Mrs Jane Cox – She was a widow with 3 young sons at school and was employed by Florence as her ‘lady’s companion’ at The Priory. Mrs Cox had married in Jamaica and had returned to England after her husband had died. She had been privy to Gully and Florence’s affair and local shopkeepers had refused to serve her. She had jet black hair and an olive coloured complexion which had led to rumours that she had ‘coloured blood.’ She was facing dismissal by Bravo who was on a mission to reduce household expenses and she was poor to say the least. She didn’t want to be unemployed and destitute. There was also her behaviour during Bravo’s protracted death agonies. She told one doctor that he had swallowed chloroform whereas Bravo recovered consciousness long enough to refute this and instead claimed that he’d taken laudanum due to pain in his lower jaw. Mrs Cox then confused matters more when she told the second doctor, Harrison Royes Bell, that Bravo had also told her that ‘I have taken poison don’t tell Florence.’ One wonders if Bravo was in any fit state to confide this and it sounds as if Mrs Cox was trying to create a cover-up. She had also received a bottle clearly marked ‘Poison’ from Dr Gully after he’d vowed never to speak to her again.

Griffiths – the coachman – He had already been dismissed by Bravo two weeks before the wedding and as a result had lost his tied cottage. Griffiths had been heard making drunken threats in the Bedford Hotel on Bedford Hill in which he claimed that Bravo would be dead within a few months. He kept antimony in the coach house to which the entire household had access. A series of very insulting anonymous letters were received at The Priory over Christmas in which Charles was accused of being a fortune hunter and these stopped after Griffiths took a job in Kent.

Dr James Manby Gully: He was never a serious suspect although if Bravo had died then perhaps his affair with Florence could resume. He publicly denied any involvement in the murder.

And what of Charles Bravo himself?

He was born in 1845 and was the only son of Augustus and Mary Turner. Augustus died when Charles was small and Mary married a wealthy merchant, Joseph Bravo, who was 15 years older than her. He’d made his money from fruit and tobacco and was well-off. After studying at Kings College, London Charles was called to the bar in 1868 and took on his stepfather’s surname when he was 23. But he wasn’t well off and was merely ‘jogging along’ on £200 p.a. This wasn’t the life that he craved.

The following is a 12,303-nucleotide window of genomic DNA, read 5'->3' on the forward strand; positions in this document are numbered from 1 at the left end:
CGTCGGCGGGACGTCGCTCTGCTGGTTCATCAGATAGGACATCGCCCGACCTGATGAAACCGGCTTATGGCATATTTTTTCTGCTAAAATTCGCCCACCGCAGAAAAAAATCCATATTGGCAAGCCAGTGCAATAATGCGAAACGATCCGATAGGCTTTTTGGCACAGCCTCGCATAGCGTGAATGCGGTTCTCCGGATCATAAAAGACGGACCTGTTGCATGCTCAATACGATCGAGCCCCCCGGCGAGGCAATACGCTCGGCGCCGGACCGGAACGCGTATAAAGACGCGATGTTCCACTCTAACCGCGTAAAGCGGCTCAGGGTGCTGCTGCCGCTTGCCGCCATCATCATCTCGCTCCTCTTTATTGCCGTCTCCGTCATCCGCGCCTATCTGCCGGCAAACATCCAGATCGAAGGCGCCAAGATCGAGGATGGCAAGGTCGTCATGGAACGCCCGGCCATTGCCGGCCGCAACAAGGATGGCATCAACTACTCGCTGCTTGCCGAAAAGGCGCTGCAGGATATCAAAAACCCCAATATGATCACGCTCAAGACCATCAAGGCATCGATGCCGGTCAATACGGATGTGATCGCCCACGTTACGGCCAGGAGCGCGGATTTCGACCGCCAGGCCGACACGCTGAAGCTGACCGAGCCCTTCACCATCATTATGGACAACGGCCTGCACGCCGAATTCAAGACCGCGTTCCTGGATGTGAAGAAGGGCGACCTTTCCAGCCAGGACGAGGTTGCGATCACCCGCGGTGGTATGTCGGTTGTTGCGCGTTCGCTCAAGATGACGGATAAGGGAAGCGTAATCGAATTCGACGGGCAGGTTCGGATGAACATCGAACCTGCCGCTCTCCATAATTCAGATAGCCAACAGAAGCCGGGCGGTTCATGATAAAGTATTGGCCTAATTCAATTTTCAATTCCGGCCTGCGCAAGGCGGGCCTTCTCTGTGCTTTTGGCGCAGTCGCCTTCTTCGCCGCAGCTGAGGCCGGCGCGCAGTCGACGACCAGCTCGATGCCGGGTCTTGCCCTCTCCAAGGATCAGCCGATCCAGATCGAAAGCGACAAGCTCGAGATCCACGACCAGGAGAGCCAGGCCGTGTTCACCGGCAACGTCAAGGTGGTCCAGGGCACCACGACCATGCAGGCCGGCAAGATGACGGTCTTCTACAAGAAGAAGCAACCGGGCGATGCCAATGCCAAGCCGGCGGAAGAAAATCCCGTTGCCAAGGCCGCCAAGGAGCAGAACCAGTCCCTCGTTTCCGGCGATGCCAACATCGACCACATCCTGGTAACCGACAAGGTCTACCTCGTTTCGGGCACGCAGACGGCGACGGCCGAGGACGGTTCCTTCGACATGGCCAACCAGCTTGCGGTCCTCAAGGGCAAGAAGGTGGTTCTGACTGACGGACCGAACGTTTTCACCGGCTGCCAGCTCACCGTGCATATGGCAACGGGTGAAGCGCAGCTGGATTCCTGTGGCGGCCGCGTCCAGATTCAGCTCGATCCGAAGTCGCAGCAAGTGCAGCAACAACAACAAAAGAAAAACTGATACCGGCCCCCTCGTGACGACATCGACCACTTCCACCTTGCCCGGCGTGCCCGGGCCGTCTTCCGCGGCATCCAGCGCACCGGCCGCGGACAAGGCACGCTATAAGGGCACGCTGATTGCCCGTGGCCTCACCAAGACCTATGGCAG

Both he and Florence had something that the other wanted – she had money and he could give her respectability. Florence confessed all of her affair with Dr Gully pre-marraige and Charles admitted that he had supported a woman who had had his child in Maidenhead for 5 years.

But money was already an issue between them prior to marriage as Florence had invoked the right to keep her fortune after marriage. Until 1870 this would automatically have gone to Bravo but now women could keep any assets they brought into the marriage as long as a legal settlement confirming their intention to do so had been ratified in court prior before the union had taken place.

When Charles discovered this he had threatened not to go through with the marriage so she compromised by giving him The Priory’s lease and its furnishings, make her will in his favour and in return she would retain control of her money. Already he seemed to be after her money and displaying his domineering, ruthless side. However Bravo was determined to be in charge and decided to reduce household expenses by dismissing staff which Florence hated. It was also a subtle way of controlling her by getting rid of a support like Mrs Cox and her horses which she loved. The first inquest was held on 28 April 1876 and concluded that Charles had died from the effects of poisoning but did not know who administered it. This was considered unsatisfactory. The stage was now set for the second 5 week public inquest which would change the lives of Florence, Dr Gully and Mrs Cox forever.

©Text and photos Carole Tyrrell unless otherwise stated

__________

References:
• Death at the Priory: Love, Sex and Murder in Victorian England, James Ruddick, Atlantic Books, 2001
• Dr Gully, Elizabeth Jenkins, Michael Joseph 1972  https://www.realcrimedaily.com/murder-at-the-priory-the-mysterious- death-of-charles-bravo-realcrimefriday/  *no longer on line
• http://news.bbc.co.uk/1/hi/england/2650651.stm
• hhttp://blueborage.blogspot.com/2014/01/living-in-house-with-famous-victorian.html

Part 2 – ‘Her lean and senile seducer’ – the second Charles Bravo inquest and its aftermath

On January 25, 2017 By shadowsflyaway

The second inquest began on 11 July 1876 and lasted 5 weeks. It was a public sensation and finally ended Florence’s doomed attempt to regain her place in respectable society. Only men and boys were allowed into the inquest as the details revealed were considered to be so shocking.

Both Florence and Mrs Cox spoke of Bravo’s controlling and bullying nature which was countered by family and friends who described him as good-natured and happy.